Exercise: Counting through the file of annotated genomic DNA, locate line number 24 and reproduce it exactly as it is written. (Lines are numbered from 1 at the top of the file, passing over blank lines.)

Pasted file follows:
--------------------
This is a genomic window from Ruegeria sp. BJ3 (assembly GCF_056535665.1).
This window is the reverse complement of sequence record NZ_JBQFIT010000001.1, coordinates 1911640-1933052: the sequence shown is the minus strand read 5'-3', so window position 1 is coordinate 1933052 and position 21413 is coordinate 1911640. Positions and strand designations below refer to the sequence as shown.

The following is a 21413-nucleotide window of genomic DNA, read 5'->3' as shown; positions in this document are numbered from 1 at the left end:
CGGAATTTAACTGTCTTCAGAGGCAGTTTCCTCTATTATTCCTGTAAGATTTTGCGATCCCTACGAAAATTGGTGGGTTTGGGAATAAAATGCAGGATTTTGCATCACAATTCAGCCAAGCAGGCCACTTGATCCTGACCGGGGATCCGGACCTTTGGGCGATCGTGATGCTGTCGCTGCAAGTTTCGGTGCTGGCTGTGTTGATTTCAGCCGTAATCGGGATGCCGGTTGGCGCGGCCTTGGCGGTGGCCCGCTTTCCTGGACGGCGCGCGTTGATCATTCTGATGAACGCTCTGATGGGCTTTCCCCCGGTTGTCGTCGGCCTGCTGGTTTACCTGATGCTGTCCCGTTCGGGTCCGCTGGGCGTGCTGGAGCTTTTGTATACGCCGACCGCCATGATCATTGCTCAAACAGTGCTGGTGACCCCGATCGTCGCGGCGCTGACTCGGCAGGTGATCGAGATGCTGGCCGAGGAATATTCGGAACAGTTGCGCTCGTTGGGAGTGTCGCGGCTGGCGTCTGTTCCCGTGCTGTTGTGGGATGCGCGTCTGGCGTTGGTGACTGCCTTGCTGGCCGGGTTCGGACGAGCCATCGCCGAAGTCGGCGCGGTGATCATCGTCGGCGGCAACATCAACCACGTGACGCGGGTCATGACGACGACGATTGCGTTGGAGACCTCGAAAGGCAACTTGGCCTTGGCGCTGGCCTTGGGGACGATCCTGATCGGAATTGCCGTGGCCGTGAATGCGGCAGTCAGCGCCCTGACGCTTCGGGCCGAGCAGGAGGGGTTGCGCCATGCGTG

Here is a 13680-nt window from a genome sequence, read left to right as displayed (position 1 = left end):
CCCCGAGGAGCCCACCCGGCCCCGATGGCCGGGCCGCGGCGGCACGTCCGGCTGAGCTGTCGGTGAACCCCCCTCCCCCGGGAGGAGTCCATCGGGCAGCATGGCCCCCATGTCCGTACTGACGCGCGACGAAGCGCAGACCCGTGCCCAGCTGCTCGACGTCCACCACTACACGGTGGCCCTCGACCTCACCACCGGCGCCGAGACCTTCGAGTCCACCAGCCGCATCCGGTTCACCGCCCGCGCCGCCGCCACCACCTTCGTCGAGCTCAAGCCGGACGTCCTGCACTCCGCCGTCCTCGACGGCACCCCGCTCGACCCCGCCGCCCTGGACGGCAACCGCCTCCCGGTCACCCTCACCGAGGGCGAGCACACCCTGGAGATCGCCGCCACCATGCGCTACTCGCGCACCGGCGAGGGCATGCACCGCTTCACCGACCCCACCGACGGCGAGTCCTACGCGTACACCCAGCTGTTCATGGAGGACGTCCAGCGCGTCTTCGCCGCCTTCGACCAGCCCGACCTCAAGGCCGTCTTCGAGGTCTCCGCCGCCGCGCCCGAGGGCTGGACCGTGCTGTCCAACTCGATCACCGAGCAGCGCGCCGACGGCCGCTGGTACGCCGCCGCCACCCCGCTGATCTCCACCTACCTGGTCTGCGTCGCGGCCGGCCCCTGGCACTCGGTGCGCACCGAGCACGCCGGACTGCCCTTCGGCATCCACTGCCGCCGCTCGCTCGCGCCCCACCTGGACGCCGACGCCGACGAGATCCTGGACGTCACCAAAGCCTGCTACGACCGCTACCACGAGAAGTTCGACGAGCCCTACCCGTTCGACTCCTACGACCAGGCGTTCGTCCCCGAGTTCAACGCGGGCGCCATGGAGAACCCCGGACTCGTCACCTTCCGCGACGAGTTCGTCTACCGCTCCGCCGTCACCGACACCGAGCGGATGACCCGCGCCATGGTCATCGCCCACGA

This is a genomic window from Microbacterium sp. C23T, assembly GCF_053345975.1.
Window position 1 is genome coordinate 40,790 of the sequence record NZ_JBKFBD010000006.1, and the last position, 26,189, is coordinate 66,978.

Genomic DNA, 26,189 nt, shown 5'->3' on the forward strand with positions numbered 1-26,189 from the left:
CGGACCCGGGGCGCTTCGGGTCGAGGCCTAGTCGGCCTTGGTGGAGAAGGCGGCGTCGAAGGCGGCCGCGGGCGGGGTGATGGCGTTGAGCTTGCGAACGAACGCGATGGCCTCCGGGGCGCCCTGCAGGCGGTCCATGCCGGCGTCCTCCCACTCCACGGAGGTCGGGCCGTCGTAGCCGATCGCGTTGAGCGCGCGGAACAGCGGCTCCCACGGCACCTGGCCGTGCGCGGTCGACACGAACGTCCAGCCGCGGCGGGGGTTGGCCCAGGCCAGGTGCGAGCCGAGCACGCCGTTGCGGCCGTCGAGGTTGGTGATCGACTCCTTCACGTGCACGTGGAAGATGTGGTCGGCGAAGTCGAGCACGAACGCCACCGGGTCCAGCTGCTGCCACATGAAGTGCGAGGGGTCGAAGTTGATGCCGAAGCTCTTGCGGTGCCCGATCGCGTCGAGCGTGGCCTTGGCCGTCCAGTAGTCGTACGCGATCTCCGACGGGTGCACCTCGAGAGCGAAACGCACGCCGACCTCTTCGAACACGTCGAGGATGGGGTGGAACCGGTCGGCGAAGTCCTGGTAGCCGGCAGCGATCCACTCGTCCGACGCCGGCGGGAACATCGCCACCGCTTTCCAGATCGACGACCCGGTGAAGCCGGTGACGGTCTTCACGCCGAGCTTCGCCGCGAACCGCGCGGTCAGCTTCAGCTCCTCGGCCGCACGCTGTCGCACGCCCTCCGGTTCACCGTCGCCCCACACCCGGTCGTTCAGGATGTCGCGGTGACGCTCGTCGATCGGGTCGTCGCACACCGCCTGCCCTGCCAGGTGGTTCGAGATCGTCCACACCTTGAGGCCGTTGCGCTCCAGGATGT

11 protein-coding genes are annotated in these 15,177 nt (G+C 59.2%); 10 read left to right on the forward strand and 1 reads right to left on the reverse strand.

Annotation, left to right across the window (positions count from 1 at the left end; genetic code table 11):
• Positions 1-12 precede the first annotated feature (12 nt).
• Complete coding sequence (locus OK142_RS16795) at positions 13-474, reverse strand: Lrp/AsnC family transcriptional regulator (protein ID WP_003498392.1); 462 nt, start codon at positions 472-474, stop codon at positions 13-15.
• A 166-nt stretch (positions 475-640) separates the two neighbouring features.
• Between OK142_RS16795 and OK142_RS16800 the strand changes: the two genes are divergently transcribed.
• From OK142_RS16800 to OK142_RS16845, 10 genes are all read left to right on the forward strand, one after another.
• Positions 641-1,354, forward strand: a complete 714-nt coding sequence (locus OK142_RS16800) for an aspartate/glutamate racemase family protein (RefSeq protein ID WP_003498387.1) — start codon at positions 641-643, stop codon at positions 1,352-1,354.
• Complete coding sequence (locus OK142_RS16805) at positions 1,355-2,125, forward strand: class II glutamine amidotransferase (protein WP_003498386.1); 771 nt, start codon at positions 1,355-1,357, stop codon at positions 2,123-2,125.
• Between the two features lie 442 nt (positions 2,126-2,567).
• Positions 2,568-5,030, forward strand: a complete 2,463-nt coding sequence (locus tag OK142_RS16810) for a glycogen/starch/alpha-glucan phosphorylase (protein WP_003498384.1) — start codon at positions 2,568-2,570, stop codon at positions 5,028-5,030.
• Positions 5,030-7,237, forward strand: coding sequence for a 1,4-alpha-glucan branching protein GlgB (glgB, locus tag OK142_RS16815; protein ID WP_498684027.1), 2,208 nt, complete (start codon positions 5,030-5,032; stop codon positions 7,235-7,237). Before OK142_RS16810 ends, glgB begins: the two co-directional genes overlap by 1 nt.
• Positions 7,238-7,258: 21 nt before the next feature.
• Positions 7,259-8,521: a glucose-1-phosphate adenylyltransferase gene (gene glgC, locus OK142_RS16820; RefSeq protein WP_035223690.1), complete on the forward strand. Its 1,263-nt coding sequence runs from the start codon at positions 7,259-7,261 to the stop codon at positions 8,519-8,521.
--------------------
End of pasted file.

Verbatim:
• Positions 7,259-8,521: a glucose-1-phosphate adenylyltransferase gene (gene glgC, locus OK142_RS16820; RefSeq protein WP_035223690.1), complete on the forward strand. Its 1,263-nt coding sequence runs from the start codon at positions 7,259-7,261 to the stop codon at positions 8,519-8,521.